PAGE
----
Our legal experts have drawn up template letters to help make it easier for you. You can use our template letters to complain about builders in England, Wales and Northern Ireland or complain about builders in Scotland.
2Agree a final date to resolve issues by
If the double glazing company doesn't sort out the problems when it said it would, contact it again. Agree a final date by which the work must be completed.
If the final deadline passes or the double glazing company has done nothing to fix the problem, give it a final ultimatum. Say that if it doesn’t fix the problem within a short deadline, you will get someone else to do it and claim back the cost from it - by taking it to court if necessary.
If applicable, it's worth also getting quotes from other glazing installers for fixing the problem. You can use these in your communication with the company to clarify how much you will be claiming back from it if it doesn't fix the issues.
Also make sure you have a record of the problems - including photographs where necessary. You will need this as evidence if you claim against the company in court.
4Get a third-party involved
There are a number of organisations that run Competent Persons Schemes, such as BM Trada, BSI, Fensa and Napit. Many of these run their own Alternate Dispute Resolution schemes, so can step in to help get things resolved.
- The Glass and Glazing Federation (GGF) offers a free conciliation service if you're using one of its members.
- Fensa has a complaints process if you're unable to resolve issues directly with one of its members.
- There is also the Double Glazing and Conservatory Quality Assurance Ombudsman Scheme (DGCOS), which has a free consumer advice line and free access to the Ombudsman.
If a conciliation process fails to resolve issues, The Glazing Arbitration Scheme (formally known as the Glazing Ombudsman Scheme) will look to take the case to arbitration, which is a form of dispute resolution outside of the courts.
But you can only apply for this if your trader is a GGF or Fensa member and you have been through its conciliation or complaints process.
It's also worth being aware that the decision it makes is legally binding and you can't then escalate the issue to court if you're dissatisfied.
Our full guide to resolving problems with a trader or company gives more details on Alternate Dispute Resolution services, as well as what you need to do to use one.
5Getting someone else to fix the issue
If you'd rather just get the problem fixed by someone else, make sure you complete the steps above if you want to be able to claim any money back - you have to be able to prove that you have tried to resolve things first and given the company reasonable time to rectify problems.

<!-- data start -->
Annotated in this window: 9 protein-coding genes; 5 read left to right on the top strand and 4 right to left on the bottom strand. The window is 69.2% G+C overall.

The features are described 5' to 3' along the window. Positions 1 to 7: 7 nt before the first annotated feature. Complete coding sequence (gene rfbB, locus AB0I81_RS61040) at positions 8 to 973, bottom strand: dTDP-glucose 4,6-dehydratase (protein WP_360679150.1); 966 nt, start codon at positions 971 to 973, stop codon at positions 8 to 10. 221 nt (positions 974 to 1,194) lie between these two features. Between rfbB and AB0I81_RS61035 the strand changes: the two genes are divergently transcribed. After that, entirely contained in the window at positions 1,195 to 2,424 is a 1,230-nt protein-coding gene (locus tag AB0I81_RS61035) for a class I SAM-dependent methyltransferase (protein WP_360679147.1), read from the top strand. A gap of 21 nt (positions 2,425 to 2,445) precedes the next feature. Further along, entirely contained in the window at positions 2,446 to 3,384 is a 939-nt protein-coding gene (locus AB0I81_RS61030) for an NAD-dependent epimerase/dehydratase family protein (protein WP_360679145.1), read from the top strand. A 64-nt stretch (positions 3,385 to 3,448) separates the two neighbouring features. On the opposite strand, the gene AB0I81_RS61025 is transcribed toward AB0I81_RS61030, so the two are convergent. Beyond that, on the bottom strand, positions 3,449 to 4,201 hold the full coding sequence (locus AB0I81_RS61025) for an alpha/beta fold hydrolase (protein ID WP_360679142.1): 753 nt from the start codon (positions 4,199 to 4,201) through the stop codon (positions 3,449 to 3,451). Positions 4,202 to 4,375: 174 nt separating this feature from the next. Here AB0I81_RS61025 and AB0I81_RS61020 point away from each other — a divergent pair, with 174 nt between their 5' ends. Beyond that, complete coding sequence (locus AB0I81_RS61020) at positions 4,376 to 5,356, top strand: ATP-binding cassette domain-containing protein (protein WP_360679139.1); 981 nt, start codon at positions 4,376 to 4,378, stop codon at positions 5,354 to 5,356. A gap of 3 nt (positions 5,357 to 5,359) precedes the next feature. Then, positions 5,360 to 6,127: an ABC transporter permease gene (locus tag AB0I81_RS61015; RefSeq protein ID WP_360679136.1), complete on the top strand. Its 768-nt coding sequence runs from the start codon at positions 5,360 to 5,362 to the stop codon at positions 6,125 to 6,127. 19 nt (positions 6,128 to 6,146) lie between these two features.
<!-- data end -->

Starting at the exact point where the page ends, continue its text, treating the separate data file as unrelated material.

If the company won't resolve things, or pay back money you've claimed for rectifying the issues, you may need start court proceedings to claim back the money.
If the amount involved is less than the small claims limit, you will be able to use the small claims court. In England and Wales the limit is £10,000 and £3,000 in Northern Ireland.
There is no 'small claims' in Scotland, but the equivalent is the Simple Procedure, where the limit is £5,000.00.
For more information, read our guide to the small claims court. You can also use our Which? Legal service - it's free to Which? members. It can help offer advice on the best course of action and guide you through the process.
Under the Consumer Credit Act 1974, a credit company is equally liable with the double glazing company for any breaches of contract. The contract must be for more than £100, but less than £30,000.
You don't have to pay for all of the work by credit card - you could just use it to put down a deposit, for example. The Act also applies if the double glazing company arranges a finance agreement for you to pay for the work, but not if you simply take out a bank loan yourself.
You are covered also for misrepresentation. For example, if the double glazing company makes promises about its product or service that turn out to be untrue.
You're also covered if the double glazing trader goes out of business before finishing the job, as you can claim the cost of finishing it from the credit card provider. For more information, see our guide to understanding the consumer credit act.